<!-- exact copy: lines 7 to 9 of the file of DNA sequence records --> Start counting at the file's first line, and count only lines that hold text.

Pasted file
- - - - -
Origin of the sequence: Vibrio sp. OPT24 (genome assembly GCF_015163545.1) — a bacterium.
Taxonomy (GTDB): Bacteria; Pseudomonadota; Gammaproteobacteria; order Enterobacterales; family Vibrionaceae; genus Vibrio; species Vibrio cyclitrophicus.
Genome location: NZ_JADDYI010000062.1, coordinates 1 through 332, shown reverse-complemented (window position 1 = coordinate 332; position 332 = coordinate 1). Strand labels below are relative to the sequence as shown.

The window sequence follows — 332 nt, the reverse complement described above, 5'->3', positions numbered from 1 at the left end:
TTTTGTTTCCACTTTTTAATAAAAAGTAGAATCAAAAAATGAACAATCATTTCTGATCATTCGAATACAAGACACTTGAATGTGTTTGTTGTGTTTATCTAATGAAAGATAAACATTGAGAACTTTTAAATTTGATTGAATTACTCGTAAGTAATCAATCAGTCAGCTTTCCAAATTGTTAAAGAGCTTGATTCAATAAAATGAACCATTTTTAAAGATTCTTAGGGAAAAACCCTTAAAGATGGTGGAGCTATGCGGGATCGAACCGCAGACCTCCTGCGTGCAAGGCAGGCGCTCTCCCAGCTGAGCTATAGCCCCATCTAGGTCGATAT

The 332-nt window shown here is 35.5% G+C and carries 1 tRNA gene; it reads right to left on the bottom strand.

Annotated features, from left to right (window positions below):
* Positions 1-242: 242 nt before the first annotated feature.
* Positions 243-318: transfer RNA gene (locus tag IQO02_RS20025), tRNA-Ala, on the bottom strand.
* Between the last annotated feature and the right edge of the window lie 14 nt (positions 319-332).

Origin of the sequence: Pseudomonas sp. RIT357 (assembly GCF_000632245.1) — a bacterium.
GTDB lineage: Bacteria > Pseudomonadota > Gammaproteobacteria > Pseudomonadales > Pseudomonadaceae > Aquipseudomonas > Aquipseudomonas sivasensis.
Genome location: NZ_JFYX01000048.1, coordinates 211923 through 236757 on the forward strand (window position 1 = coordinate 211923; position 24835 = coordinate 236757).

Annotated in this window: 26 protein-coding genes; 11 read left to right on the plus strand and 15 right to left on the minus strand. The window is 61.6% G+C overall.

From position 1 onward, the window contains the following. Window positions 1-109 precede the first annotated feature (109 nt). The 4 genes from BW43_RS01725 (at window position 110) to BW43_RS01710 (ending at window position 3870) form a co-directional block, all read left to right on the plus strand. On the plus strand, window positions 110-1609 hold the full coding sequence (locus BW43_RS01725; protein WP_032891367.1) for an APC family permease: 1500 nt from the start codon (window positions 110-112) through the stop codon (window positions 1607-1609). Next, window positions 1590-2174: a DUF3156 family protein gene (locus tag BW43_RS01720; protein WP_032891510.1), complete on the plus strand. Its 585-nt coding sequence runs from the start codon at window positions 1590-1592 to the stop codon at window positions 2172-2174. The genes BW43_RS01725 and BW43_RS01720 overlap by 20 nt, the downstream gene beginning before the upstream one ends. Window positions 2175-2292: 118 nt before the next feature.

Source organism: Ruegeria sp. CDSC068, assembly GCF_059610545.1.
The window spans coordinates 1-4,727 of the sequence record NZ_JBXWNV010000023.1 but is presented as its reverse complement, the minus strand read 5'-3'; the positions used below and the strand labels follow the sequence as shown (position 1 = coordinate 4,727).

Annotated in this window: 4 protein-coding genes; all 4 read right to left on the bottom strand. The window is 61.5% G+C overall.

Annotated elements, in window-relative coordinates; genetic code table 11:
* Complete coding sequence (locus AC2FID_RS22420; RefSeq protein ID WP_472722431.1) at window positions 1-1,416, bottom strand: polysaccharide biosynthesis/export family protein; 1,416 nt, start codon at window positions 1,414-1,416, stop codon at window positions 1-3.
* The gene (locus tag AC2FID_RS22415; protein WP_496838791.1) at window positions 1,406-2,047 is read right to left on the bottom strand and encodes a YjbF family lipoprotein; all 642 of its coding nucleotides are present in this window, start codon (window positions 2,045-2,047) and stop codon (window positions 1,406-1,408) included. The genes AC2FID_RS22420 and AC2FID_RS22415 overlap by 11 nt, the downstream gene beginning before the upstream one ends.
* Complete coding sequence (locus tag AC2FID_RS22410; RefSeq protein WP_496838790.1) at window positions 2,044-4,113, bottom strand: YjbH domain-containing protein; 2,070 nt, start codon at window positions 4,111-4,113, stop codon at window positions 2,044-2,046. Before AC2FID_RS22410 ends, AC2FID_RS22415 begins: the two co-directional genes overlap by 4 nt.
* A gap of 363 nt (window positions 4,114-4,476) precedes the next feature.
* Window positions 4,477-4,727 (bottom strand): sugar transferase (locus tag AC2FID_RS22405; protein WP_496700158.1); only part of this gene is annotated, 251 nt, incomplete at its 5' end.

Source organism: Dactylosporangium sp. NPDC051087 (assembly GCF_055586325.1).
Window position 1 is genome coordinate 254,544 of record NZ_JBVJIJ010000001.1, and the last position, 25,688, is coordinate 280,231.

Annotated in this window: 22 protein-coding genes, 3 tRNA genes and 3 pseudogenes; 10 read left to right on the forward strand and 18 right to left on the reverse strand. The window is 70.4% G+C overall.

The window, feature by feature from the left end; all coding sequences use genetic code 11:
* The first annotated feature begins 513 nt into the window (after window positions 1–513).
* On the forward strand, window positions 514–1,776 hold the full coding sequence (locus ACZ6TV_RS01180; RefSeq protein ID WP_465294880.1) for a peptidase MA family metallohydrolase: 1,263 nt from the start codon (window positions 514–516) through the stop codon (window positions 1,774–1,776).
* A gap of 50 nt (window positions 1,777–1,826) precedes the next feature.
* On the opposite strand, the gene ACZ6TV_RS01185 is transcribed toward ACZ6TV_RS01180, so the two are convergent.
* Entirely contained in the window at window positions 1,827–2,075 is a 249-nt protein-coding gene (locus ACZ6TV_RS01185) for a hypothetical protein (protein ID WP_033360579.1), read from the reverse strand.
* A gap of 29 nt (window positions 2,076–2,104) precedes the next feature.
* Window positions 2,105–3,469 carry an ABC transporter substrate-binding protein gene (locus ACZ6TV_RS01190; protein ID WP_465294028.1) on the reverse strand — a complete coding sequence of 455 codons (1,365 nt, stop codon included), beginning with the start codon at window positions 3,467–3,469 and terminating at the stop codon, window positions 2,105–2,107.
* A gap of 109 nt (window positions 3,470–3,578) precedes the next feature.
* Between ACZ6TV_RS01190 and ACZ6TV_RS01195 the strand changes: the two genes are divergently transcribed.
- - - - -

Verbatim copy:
Annotated features, from left to right (window positions below):
* Positions 1-242: 242 nt before the first annotated feature.
* Positions 243-318: transfer RNA gene (locus tag IQO02_RS20025), tRNA-Ala, on the bottom strand.